'Speak-easies' are the hot new bar trend
With the resurgence in classic-cocktail culture comes another vestige of days gone by: the "speak-easy" bar, one that's open to those in the know. These days they're hip, and legal.
Seattle Times staff reporter
Thanks to the resurgence of classic cocktails, we now have a new species of cocktail den lurking in the hippest neighborhoods.
But good luck finding them.
A GPS might help.
They sit in the oddest — some would say undesirable — locations. One sits in a nondescript building on Capitol Hill that looks vacant. Another is tucked in an alley in Belltown. (Your taxi driver might be stumped by this location).
In Seattle, where some folks seem to embrace all things classic cocktail, now comes the hideaway bars that replicate the hush-hush aura of the Prohibition-era speak-easies.
Already hot in San Francisco, Chicago and especially in New York City, where this trend started, these legal "speak-easies" are the new "it" thing in Seattle's nightlife.
The hotly anticipated Tavern Law — mentioned in The New York Times and on cocktail-geek blogs — debuted in late August on Capitol Hill, opened by the owners of the nationally acclaimed Spur Gastropub in Belltown.
At Tavern Law, a vault door leads to a den adorned with Prohibition-era motifs: a flask believed to be owned by Houdini, vintage glassware and custom furniture recalling designs from the 1930s. Above, antique chandeliers. Below, a floor constructed from reclaimed barn wood in Montana.
"We wanted to celebrate the classic cocktail and the art of bartending," said Brian McCracken, who co-owns Tavern Law with chef Dana Tough. Instead of a cocktail menu, the speak-easy bartenders craft drinks based on the customers' flavor profiles (a cocktail with smokey notes, for instance).
The true speak-easies — illegal ones — have always lurked around Seattle, as recently as in the last two decades, in the Chinatown International District and even one near the Seattle Police substation in Capitol Hill. Sometimes, they drew shady characters. Often, their cocktail offerings were limited.
The new wave pays homage to the pre- and Prohibition-era cocktails, with bartenders donning vests and fedoras, serving the Martinez, the precursor to the martini, and the old fashioned, the rye libation of choice for the suave Don Draper on the hit show "Mad Men."
Customers also like to dress the part. Dec. 5 is considered Seattle's biggest cocktail party, when cocktail geeks every year don Bonnie and Clyde get-ups to celebrate the end of Prohibition in 1933.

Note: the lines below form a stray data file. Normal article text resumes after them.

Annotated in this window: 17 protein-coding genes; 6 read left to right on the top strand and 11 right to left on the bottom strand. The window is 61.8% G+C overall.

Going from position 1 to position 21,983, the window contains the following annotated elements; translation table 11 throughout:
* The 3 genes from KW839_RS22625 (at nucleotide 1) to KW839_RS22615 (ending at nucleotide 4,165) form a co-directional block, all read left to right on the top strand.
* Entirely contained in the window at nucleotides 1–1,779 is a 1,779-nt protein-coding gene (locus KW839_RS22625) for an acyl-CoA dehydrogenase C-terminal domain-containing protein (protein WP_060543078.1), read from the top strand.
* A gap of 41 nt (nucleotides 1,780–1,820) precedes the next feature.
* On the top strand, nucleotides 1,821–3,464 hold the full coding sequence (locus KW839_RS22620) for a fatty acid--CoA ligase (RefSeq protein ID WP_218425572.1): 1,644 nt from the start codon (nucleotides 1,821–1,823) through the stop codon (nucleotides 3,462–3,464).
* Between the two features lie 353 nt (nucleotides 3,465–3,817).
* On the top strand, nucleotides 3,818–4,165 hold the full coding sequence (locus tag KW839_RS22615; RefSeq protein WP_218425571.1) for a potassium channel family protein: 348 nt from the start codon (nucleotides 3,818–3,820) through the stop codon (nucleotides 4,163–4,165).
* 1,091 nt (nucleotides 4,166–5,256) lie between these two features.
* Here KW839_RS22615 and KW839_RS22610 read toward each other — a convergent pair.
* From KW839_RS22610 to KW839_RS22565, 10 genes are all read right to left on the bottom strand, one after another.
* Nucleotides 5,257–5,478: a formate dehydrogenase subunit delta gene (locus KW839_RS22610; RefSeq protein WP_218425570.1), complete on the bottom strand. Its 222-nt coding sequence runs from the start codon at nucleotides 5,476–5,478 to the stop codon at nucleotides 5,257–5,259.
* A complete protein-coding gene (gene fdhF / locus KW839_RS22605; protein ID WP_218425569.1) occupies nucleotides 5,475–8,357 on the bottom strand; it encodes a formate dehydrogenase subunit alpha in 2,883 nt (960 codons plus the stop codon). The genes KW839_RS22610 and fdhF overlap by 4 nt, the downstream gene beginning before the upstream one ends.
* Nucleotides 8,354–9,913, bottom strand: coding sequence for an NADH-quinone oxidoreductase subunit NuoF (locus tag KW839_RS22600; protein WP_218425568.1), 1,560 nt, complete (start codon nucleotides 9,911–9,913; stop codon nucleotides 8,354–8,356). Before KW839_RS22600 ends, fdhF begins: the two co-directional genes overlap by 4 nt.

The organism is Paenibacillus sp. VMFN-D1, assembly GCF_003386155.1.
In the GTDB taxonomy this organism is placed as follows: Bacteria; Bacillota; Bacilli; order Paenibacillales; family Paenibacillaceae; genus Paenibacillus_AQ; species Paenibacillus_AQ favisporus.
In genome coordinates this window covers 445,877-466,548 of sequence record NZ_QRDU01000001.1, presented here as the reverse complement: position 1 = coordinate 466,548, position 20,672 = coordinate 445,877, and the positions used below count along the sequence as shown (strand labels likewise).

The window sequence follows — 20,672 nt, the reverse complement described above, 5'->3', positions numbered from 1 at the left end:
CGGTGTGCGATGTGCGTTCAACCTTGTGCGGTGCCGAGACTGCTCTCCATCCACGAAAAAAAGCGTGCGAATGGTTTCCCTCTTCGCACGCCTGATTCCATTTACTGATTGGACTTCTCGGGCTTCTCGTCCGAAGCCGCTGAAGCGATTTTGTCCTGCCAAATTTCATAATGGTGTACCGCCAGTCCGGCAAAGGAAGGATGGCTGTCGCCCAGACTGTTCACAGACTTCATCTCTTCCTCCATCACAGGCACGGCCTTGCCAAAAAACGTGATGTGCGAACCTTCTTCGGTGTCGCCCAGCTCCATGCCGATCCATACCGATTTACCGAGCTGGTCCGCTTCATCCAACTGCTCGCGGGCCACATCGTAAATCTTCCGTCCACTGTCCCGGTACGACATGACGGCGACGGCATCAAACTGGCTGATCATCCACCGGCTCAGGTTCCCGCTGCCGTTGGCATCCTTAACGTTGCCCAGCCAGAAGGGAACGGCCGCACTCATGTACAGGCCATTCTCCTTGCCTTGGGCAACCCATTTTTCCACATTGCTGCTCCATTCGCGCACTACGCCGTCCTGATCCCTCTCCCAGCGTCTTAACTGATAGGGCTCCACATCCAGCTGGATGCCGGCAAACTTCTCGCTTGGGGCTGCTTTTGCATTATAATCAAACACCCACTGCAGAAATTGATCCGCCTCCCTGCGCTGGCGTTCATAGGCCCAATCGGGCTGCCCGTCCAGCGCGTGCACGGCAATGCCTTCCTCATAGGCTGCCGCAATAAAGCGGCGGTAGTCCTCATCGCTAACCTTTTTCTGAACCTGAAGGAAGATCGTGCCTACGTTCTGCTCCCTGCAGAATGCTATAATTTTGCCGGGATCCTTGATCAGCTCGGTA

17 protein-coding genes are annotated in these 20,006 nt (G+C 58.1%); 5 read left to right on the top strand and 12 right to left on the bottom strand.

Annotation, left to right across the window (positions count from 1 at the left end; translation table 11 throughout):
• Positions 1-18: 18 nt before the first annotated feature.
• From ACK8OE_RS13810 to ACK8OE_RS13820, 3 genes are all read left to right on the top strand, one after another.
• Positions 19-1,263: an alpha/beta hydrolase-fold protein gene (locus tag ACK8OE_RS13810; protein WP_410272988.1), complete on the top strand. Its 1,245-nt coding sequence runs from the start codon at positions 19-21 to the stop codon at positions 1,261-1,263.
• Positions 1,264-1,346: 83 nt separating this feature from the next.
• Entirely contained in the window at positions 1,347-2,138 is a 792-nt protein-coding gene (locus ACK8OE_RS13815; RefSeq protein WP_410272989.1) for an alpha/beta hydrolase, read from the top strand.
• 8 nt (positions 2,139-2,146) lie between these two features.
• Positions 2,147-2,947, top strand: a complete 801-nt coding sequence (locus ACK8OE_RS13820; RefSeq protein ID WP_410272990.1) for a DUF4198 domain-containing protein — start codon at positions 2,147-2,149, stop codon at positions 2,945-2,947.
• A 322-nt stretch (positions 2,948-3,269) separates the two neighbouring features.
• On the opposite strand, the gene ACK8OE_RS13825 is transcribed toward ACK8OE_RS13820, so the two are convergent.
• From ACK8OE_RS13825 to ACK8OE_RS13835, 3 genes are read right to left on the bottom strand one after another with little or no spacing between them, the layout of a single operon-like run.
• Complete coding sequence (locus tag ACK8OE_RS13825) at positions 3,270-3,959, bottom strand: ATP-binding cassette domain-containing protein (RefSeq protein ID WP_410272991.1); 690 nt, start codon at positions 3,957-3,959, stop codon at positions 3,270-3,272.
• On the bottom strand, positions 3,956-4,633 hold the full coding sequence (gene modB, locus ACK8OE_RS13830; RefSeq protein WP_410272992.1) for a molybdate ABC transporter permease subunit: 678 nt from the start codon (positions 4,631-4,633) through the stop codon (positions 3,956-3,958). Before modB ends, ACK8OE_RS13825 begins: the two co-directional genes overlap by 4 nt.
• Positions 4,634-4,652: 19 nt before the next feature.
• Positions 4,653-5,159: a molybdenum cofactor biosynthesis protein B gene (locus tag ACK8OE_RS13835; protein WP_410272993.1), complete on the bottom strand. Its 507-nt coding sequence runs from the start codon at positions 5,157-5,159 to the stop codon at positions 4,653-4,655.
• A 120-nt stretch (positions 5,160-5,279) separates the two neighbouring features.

Those costume parties are more frequent with the faux speak-easies.
Recently, Tavern Law was rented out for a private party at which folks dressed in gangster suits and flapper dresses arrived in a stretched Rolls-Royce.
In an e-mail, cocktail historian Robert Hess of Lake Forest Park explained: "The Speakeasy concept itself is one that is gaining in popularity quite a bit, with bars jumping on that bandwagon in almost every city with even a mild cocktail focus. In general, it is a fun and entertaining idea. Everybody likes a mystery, and it is enticing to have a 'secret handshake' necessary to get into the 'club.' "
Where to find them?
At Maxwell's, a fine dining restaurant in Tacoma's historic Walker Building, a server punches a code into a keypad to open the mahogany panel that is actually a door hiding a bar. (Cocktails are more contemporary rather than classic.) 454 St. Helen's Ave., Tacoma (253-683-4115 or www.maxwells-tacoma.com).
In Belltown, Bathtub Gin & Co. hides in the alley between First and Second avenues off Blanchard Street. Opened in late July, the remodeled apartment basement with stamped tin ceiling was once a boiler room. (Modest classic cocktail menu.) 2303 Second Ave., Seattle.
At Knee High Stocking Co., a doorman pulls back the velvet drapes to lead you through a dark, modest room illuminated by two antique chandeliers. 1356 E. Olive Way, Seattle (206-979-7049 or www.kneehighstocking.com).
Tavern Law (1406 12th Ave., Seattle, 206-322-9734, www.tavernlaw.com) is different in that it sits visibly on the hip 12th Avenue strip of restaurants. Its speak-easy is upstairs. The staff won't say, but to get there, you pick up the rotary telephone by the vault to get buzzed in. Many first timers are probably kicking themselves now for thinking that vault was just a prop.
Tan Vinh: 206-515-5656 or firstname.lastname@example.org
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